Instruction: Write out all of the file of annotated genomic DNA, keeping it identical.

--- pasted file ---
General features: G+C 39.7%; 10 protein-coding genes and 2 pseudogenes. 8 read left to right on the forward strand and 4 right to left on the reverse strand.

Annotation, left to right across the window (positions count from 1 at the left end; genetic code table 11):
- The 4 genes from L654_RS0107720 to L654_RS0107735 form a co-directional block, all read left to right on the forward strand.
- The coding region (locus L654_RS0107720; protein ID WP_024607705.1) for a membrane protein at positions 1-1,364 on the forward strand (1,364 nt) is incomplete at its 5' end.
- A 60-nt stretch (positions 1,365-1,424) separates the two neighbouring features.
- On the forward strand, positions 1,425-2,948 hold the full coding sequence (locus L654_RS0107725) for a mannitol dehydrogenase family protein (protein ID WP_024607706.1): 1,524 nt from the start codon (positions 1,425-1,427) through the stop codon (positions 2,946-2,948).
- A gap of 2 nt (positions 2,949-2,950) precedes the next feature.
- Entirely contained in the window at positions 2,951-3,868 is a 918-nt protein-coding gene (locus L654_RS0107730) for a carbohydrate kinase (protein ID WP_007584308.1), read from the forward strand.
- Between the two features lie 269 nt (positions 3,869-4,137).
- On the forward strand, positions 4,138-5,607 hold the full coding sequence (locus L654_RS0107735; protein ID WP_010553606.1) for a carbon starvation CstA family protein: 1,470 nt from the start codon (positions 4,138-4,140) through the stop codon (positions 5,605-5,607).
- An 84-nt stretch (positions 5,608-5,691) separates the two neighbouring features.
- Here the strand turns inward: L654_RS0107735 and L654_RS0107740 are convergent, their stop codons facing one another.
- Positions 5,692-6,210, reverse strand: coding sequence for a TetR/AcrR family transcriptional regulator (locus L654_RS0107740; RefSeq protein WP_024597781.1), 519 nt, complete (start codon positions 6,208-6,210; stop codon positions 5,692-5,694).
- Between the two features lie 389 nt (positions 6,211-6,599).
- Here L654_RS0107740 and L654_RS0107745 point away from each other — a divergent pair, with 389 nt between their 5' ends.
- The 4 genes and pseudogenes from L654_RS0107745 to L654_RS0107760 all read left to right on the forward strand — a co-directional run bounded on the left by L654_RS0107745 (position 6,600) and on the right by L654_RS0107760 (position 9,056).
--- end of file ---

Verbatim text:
General features: G+C 39.7%; 10 protein-coding genes and 2 pseudogenes. 8 read left to right on the forward strand and 4 right to left on the reverse strand.

Annotation, left to right across the window (positions count from 1 at the left end; genetic code table 11):
- The 4 genes from L654_RS0107720 to L654_RS0107735 form a co-directional block, all read left to right on the forward strand.
- The coding region (locus L654_RS0107720; protein ID WP_024607705.1) for a membrane protein at positions 1-1,364 on the forward strand (1,364 nt) is incomplete at its 5' end.
- A 60-nt stretch (positions 1,365-1,424) separates the two neighbouring features.
- On the forward strand, positions 1,425-2,948 hold the full coding sequence (locus L654_RS0107725) for a mannitol dehydrogenase family protein (protein ID WP_024607706.1): 1,524 nt from the start codon (positions 1,425-1,427) through the stop codon (positions 2,946-2,948).
- A gap of 2 nt (positions 2,949-2,950) precedes the next feature.
- Entirely contained in the window at positions 2,951-3,868 is a 918-nt protein-coding gene (locus L654_RS0107730) for a carbohydrate kinase (protein ID WP_007584308.1), read from the forward strand.
- Between the two features lie 269 nt (positions 3,869-4,137).
- On the forward strand, positions 4,138-5,607 hold the full coding sequence (locus L654_RS0107735; protein ID WP_010553606.1) for a carbon starvation CstA family protein: 1,470 nt from the start codon (positions 4,138-4,140) through the stop codon (positions 5,605-5,607).
- An 84-nt stretch (positions 5,608-5,691) separates the two neighbouring features.
- Here the strand turns inward: L654_RS0107735 and L654_RS0107740 are convergent, their stop codons facing one another.
- Positions 5,692-6,210, reverse strand: coding sequence for a TetR/AcrR family transcriptional regulator (locus L654_RS0107740; RefSeq protein WP_024597781.1), 519 nt, complete (start codon positions 6,208-6,210; stop codon positions 5,692-5,694).
- Between the two features lie 389 nt (positions 6,211-6,599).
- Here L654_RS0107740 and L654_RS0107745 point away from each other — a divergent pair, with 389 nt between their 5' ends.
- The 4 genes and pseudogenes from L654_RS0107745 to L654_RS0107760 all read left to right on the forward strand — a co-directional run bounded on the left by L654_RS0107745 (position 6,600) and on the right by L654_RS0107760 (position 9,056).